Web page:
Addict (2013) Review
Addict (2013) is the feature-length debut from independent Director Geoff Harmer of Fraught Productions. Since circulating the festivals in 2013, Addict earned itself a few awards including a winning 4 star award at the British International Amateur Film Festival and a ‘Best Actor’ nomination for the film’s leading man Paul Anthony. Addict has also achieved success across the globe winning the award of excellence at the Indie Fest in the USA and was also screened in Germany’s After Dark Horror Film Festival and at the Full Length Festival Kinoteatr Projekt in Poland.
The film is a character study focusing on unhinged individual David Pettigrew (Paul Anthony). On the surface, David is a mild-mannered businessman working on a water filter pyramid scheme but he shields a sinister interior. Harbouring an unhealthy infatuation with his married colleague Kim (Stacy Hart), David turns to his addictions to cope with his unrequited crush. Smoking, drinking and prostitutes lead David down a dark route which soon turns murderous.
While the narrative could be something out of an Irvine Welsh novel and sounds quite straightforward it does incorporate some complex undertones that make’s the film extremely compelling viewing. The performances come across as naturalistic resulting in strong characterisation particularly from Paul Anthony as the tortured David and Jenny Mitchell as Sarah, a friendly young woman with an infatuation of her own as she covers for Kim’s maternity leave at David’s company.
Aside from an intriguing plot, what really set’s Addict apart from many films that emerge from the independent scene is its creative visuals that greatly impacts the story. The cinematography by Carl Austin and Geoff Harmer is reminiscent of Ingmar Bergman’s style providing a bleakness that really gets under the viewer’s skin. Addict is shot entirely in black and white, this compliments its indie feel but at the same time is an incredibly stylistic choice. There’s a great use of shadows as well as the contrast between light and dark which brings out the film’s grim tone. The sound design is impressive and the score by Andy Bastow and Joe Crow gives a chilling effect.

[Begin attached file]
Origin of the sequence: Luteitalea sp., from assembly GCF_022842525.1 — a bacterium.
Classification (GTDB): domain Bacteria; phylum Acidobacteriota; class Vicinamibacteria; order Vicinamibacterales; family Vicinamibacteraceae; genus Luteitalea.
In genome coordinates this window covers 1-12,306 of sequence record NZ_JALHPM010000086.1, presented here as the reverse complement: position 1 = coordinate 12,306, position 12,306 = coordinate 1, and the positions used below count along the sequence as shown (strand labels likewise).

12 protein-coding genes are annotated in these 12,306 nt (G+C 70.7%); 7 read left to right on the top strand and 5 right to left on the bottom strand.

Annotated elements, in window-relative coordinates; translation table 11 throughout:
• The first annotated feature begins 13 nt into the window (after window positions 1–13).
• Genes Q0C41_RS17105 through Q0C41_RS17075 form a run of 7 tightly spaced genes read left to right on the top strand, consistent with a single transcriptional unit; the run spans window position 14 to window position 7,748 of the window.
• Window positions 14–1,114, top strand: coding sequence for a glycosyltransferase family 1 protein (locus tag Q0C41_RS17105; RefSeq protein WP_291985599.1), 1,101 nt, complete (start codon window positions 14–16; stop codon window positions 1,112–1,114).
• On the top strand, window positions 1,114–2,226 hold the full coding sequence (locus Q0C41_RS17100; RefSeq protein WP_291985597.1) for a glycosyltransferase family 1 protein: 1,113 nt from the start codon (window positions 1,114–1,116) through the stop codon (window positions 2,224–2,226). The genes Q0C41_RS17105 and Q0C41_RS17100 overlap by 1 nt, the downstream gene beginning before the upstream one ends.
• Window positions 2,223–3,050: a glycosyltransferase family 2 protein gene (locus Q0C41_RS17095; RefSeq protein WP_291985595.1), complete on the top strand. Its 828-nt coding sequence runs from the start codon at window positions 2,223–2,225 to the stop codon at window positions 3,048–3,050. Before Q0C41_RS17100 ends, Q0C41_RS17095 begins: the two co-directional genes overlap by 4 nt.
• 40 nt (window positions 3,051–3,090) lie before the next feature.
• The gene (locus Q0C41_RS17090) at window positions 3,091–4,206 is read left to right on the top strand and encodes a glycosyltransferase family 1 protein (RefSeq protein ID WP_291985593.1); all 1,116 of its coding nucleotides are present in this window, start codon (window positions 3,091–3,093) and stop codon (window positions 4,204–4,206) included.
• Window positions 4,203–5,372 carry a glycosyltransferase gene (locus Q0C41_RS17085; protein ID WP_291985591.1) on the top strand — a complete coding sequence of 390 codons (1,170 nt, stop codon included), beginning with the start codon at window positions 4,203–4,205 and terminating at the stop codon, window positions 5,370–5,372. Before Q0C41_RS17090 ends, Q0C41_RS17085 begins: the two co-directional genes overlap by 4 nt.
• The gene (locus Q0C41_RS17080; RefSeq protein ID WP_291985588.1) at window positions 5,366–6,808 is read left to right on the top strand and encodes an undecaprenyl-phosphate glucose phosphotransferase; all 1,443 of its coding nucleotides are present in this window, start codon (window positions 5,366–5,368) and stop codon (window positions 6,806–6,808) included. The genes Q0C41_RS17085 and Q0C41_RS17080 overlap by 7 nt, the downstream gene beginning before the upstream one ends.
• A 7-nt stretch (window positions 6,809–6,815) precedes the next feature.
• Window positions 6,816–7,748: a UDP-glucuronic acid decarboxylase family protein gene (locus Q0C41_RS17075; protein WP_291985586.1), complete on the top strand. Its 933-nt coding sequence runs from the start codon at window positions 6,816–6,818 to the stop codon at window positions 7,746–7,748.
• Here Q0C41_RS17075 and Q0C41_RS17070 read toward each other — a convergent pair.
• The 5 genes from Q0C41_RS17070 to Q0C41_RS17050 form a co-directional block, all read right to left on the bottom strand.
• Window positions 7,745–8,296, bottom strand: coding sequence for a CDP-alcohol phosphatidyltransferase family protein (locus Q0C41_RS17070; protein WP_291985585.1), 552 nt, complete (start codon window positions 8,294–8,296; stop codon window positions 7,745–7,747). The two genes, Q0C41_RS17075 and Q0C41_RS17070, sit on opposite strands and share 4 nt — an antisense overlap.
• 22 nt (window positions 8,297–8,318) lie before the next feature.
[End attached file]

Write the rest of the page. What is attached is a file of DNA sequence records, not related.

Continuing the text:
Ultimately, Addict is uncomfortable viewing. David’s character’s descent into psychosis is both disturbing and awkward as we see him engage in despicable acts as he deals with his own incompetence. That said, Harmer and co-writer Mark Brennan inject in some suitable dark humour into the screenplay which works well. There’s also some experimentation with the found-footage trend, featuring video diaries conducted by David, giving insights into his warped mind, allowing us to fully engage with the character. Addict is a product of modern day society with references to the rescission, facebook and youtube which are all influential on David to a degree. Without revealing too much, the ending really packs a punch with a shocking twist that comes out of left field but is most satisfying.
For a debut feature, Addict is impressive. Self-funded on a low-budget, Harmer and his company have achieved a well-crafted piece of independent cinema, demonstrating that a powerful and engaging film can be accomplished if you work hard and use the resources available to you which is very inspiring.
A dark, psychological thriller and art film with elements of horror, once Addict gets under the skin it’s a difficult one to shake off and is left to be comprehended. As one of the most dynamic genre films I’ve had the opportunity to see in a long while, I can highly recommend Addict. It’s guaranteed that this is what it title promises, addictive viewing.
For more on Fraught Productions and their other projects, I advise you to visit their website: http://www.fraught.net/
Hayley Alice Roberts.